Getting one last marital hug in before the starting gun.
The race began around 9:30, though it took several minutes more for those of us in the nosebleed section to make our way up to the starting line. Once we were there, however, it was as if a tidal wave rolled up underneath our running shoes and lifted us all in a cresting rush of energy and direction onto the road. I’ve never felt anything quite like that communal forward momentum, and I didn’t encounter it again during the race. Almost immediately, the marathon changed for me from a group exercise to an individual challenge. I found my stride within the first kilometer, and my focus narrowed to a small bubble around my own head. I concentrated on breathing evenly, navigating the road (which hugged the plentiful curves of the Brenta River for the first 17 kilometers/10½ miles or so), and maintaining appropriate levels of shock and awe that I WAS RUNNING A MARATHON.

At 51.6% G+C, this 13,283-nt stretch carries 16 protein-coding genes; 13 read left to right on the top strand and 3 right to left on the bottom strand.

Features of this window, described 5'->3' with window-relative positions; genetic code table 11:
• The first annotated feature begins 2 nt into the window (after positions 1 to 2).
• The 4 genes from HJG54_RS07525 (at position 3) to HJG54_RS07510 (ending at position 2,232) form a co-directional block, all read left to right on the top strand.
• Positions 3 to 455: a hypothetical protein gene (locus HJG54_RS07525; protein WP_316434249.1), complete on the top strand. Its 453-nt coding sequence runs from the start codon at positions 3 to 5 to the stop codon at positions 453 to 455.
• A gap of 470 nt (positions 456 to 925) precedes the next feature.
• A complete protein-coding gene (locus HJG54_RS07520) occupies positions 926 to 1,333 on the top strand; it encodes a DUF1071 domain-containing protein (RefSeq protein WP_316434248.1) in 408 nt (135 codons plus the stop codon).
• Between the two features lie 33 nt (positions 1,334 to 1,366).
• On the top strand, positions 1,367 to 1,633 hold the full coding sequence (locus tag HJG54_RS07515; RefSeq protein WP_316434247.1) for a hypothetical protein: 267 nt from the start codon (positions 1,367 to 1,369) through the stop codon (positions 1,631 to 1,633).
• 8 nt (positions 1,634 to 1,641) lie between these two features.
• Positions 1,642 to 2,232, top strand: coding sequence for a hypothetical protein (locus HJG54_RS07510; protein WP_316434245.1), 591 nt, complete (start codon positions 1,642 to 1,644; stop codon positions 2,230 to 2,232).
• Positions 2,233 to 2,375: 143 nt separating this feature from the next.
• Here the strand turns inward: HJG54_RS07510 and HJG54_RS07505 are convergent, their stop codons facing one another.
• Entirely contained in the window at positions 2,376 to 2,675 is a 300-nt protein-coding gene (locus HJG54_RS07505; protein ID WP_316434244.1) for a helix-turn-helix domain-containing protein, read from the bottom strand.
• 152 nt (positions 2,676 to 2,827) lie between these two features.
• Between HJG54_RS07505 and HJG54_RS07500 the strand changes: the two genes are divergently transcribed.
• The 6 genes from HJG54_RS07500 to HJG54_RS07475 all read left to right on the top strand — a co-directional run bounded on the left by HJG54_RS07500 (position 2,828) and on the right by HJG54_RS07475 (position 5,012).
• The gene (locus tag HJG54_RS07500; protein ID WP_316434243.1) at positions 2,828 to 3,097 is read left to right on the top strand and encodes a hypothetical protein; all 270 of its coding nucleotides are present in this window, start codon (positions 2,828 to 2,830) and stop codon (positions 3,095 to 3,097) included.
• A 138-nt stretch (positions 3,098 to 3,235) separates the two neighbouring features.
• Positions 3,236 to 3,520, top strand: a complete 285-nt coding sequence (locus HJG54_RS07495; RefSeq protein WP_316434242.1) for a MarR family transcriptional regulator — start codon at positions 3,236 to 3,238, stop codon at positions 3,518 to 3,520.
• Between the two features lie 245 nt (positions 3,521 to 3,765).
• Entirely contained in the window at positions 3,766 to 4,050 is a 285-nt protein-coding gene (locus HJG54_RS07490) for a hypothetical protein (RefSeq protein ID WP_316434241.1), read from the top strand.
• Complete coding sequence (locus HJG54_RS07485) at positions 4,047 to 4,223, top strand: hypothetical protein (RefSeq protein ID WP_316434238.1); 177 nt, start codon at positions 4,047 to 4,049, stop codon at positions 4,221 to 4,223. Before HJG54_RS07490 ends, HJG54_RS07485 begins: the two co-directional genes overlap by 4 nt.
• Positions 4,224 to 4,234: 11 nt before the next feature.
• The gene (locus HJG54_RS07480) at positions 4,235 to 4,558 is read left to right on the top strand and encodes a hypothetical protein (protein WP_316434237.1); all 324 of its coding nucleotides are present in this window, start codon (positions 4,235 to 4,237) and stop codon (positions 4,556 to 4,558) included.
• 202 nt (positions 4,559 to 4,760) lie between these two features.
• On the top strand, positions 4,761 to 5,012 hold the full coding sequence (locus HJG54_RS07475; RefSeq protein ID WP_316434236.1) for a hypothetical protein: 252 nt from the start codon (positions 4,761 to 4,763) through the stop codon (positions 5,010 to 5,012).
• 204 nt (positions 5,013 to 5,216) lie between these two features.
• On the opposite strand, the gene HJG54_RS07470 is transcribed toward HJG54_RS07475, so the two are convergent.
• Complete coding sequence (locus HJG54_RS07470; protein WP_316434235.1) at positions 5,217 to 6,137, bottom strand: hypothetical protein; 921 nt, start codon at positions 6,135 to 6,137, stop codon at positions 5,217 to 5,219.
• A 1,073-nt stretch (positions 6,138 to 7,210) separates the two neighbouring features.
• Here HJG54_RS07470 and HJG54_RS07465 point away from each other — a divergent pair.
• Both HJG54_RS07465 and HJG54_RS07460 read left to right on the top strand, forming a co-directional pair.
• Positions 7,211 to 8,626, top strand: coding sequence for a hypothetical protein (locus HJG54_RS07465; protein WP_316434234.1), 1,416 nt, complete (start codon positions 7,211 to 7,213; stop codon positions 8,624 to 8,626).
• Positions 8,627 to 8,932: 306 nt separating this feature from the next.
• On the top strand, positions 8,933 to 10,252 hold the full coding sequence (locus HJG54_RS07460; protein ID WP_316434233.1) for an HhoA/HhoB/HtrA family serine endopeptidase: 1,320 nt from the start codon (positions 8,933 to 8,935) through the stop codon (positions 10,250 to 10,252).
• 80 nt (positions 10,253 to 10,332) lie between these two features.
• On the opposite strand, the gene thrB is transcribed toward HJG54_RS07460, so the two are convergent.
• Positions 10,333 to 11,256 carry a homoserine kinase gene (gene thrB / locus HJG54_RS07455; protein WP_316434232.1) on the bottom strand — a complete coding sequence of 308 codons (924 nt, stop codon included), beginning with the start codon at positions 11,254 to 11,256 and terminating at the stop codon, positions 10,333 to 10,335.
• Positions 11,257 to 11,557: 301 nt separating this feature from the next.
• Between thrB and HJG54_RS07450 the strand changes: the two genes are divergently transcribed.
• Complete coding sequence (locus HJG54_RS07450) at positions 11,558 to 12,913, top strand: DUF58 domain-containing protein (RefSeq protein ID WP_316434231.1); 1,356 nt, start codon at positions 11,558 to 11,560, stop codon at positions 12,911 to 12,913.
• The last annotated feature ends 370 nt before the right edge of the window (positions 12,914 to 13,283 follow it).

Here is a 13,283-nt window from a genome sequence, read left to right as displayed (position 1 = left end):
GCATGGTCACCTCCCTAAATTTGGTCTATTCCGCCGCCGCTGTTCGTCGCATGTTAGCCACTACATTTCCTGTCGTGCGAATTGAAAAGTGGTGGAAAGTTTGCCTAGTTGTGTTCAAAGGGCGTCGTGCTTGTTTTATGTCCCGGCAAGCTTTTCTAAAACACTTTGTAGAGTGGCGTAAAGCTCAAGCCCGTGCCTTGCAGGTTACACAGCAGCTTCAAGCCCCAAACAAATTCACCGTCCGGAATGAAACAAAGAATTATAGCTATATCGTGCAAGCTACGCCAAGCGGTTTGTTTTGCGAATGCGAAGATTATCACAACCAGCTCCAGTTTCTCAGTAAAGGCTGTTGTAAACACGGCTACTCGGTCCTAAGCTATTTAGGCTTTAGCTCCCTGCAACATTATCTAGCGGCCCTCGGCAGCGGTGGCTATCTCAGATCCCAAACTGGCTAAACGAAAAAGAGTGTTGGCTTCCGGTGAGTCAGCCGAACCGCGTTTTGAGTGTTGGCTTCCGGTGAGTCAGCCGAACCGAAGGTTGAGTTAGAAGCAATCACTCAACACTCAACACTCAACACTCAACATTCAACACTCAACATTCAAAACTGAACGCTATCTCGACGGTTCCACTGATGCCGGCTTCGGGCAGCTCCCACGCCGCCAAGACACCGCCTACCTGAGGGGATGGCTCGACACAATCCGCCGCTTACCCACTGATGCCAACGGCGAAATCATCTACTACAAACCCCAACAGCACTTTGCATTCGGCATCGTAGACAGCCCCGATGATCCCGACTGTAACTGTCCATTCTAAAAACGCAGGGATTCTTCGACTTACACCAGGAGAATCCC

Refreshment tables, many of them accompanied by live bands and cheering spectators, were set up every five kilometers, so the race naturally subdivided itself into half-hour increments for me. Just about the time my strength started to lag, I would round a bend into Partyville—cups upon cups of Gatorade, cookies and bananas given out by the handful, little kids waiting to give high fives, the occasional bystander adventurous enough to try pronouncing my name. The encouragement of strangers made more of a difference than I would ever have thought. Each new chorus of “Brava!” drew me out of the intensity of my own headspace and reminded me that I wasn’t alone on the road. You could almost see the change in atmosphere where crowds gathered to cheer; every single runner on the road picked up speed. Weary athletes who I had seen slump into a walk only seconds earlier caught a second wind. Grimaces turned into smiles… or at least grimaces with a facelift. Even rubberneckers who had clearly shown up to watch out of curiosity with a generous side of WTH?! provided boosts of incentive to do what we had come to do and run.